In the purest form, when dealing with a dispute among their own people, Mennonites are encouraged to confront the person with whom the conflict arises. There should be no peripheral parties involved if possible, but rather a civil discussion about the issues at hand. If the concerns are still not worked-out, the next step would be to secure the counsel of the Pastor of the Church, and possibly the Elders in an effort to gain a broader perspective and clarification. The final stage, if necessary, might include the opinion of the entire congregation. Ideally, few circumstances would call for legal action to be taken against another.
In the Bible (Matthew 18:15-17), the following passage addresses the sentiment from which the Mennonites draw inspiration. “If your brother sins against you, go and show him his fault, just between the two of you. If he listens to you, you have won your brother over. But if he will not listen, take one or two others along, so that ‘every matter may be established by the testimony of two or three witnesses.’ If he refuses to listen to them, tell it to the church; and if he refuses to listen even to the church, treat him as you would a pagan.”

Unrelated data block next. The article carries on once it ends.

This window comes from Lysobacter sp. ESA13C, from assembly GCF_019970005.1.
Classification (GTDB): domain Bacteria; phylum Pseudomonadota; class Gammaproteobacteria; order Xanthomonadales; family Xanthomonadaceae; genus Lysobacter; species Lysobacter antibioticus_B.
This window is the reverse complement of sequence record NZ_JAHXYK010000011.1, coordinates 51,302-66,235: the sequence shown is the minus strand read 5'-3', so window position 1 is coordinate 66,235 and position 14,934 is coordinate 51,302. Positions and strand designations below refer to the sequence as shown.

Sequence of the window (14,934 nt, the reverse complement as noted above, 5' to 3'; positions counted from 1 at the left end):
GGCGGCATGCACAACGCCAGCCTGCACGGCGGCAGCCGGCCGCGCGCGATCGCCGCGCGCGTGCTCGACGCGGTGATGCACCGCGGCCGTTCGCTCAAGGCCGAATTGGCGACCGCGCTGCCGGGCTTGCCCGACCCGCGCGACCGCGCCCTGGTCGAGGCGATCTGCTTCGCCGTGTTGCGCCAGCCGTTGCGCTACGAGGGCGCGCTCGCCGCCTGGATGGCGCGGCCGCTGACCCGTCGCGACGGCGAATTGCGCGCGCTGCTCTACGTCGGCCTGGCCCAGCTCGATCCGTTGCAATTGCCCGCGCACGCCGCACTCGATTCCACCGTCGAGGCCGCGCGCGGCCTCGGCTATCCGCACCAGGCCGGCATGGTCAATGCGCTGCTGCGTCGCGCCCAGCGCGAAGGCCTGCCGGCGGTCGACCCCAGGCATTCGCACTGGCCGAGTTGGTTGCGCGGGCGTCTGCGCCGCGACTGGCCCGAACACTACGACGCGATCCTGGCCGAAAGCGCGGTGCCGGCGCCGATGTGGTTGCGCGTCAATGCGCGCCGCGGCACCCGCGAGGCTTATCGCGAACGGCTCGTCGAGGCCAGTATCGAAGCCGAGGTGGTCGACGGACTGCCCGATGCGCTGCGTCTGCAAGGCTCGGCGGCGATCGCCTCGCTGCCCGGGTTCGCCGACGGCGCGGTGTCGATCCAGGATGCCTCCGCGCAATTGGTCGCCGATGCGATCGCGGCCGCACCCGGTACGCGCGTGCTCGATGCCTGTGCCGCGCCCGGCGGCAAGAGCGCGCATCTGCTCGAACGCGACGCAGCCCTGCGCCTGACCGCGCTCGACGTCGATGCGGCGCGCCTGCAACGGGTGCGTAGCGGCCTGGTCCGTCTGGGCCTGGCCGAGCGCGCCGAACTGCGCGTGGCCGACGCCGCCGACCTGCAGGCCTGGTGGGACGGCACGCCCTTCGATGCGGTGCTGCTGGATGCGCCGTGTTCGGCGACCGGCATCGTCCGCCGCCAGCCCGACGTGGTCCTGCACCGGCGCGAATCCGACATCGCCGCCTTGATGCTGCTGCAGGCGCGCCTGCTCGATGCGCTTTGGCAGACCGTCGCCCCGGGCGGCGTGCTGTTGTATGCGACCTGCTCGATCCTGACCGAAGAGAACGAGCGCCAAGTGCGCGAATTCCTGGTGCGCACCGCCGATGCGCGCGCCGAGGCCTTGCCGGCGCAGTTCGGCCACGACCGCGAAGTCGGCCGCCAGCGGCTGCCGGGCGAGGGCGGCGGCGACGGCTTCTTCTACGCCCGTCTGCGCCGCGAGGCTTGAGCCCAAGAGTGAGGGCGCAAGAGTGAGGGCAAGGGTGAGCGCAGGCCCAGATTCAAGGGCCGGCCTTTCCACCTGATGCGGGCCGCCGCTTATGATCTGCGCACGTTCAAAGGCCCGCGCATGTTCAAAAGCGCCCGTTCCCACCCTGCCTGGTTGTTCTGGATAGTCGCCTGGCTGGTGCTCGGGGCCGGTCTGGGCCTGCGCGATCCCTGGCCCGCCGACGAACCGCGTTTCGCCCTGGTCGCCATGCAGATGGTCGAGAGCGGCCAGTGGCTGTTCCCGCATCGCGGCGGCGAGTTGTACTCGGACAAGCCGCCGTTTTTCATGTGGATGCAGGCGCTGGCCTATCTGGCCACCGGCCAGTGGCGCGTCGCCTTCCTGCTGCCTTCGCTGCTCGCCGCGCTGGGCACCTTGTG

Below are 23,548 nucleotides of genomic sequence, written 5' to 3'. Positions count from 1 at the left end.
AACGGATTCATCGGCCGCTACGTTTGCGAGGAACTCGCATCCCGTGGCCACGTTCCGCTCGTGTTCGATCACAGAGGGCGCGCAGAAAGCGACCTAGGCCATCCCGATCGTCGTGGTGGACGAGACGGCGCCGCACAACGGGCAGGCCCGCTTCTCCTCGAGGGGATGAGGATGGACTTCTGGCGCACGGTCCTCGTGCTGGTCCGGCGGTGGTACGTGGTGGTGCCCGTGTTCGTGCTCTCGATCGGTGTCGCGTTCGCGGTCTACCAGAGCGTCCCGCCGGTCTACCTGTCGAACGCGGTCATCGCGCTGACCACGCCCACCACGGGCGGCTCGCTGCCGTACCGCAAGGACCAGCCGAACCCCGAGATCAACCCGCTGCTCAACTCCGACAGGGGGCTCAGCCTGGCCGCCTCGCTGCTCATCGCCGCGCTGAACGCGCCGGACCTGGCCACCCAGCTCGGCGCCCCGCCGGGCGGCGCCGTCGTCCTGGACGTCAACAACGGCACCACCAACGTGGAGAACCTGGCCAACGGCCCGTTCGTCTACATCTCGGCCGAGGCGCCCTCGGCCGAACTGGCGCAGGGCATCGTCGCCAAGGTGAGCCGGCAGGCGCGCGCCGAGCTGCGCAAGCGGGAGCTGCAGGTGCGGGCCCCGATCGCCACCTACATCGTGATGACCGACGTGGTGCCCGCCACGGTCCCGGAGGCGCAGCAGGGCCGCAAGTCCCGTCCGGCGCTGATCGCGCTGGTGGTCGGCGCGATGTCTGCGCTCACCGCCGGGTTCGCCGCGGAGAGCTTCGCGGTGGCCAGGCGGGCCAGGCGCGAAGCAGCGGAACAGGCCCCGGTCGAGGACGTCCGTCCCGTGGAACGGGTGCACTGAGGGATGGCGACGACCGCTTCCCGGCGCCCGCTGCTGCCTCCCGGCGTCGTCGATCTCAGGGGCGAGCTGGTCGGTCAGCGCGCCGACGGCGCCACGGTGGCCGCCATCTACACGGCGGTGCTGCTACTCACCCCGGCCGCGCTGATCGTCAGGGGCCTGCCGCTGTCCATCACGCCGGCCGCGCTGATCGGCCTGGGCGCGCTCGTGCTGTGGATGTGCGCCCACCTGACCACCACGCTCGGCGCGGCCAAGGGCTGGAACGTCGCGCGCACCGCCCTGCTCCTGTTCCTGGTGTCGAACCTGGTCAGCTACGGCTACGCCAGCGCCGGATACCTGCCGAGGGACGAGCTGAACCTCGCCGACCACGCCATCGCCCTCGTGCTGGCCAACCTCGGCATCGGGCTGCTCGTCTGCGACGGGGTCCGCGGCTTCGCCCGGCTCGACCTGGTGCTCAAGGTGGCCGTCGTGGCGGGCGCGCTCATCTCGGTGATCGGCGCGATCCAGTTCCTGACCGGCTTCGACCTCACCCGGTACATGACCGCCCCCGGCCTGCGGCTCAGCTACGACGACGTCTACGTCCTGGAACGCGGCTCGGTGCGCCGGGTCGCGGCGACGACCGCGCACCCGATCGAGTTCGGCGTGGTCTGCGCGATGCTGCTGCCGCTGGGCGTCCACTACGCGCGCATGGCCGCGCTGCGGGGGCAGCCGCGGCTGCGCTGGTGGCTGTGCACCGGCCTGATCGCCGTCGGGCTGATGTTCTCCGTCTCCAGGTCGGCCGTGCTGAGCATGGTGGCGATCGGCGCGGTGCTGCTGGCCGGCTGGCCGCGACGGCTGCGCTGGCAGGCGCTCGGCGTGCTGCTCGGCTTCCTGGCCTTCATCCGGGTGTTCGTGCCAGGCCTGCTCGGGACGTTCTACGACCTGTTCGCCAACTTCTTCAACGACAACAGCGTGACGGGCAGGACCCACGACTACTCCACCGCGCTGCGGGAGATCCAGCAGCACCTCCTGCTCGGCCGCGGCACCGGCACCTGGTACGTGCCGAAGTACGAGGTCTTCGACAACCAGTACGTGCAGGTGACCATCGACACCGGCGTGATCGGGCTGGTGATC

The scriptural reference to “a pagan” brings to light the situation that might occur when Mennonites are forced to resolve issues of conflict with those “outside” the church. Typically, similar guidelines are implemented but with far less satisfying results. Since Mennonites are uniformly reluctant to use the legal system, they are at the mercy of the perpetrator, a circumstance in which “evil rules supreme.” In much the same way, I can recall parallel incidents in middle school where Mennonite boys were easy targets for getting beat-up by fellow students because of their reputation for not fighting back.
Even within the confines of the church structure, conflict resolution is not perfect. When my father deserted the family to contemplate living with another woman, despite repeated failed attempts to encourage reconciliation, the congregation voted to excommunicate him from the Mennonite Church. Legal action followed for the divorce.
Culturally, the one thread that weaves through all Mennonite doctrine is an unwillingness to exhibit violent behavior in any form when dealing with conflict or life in general.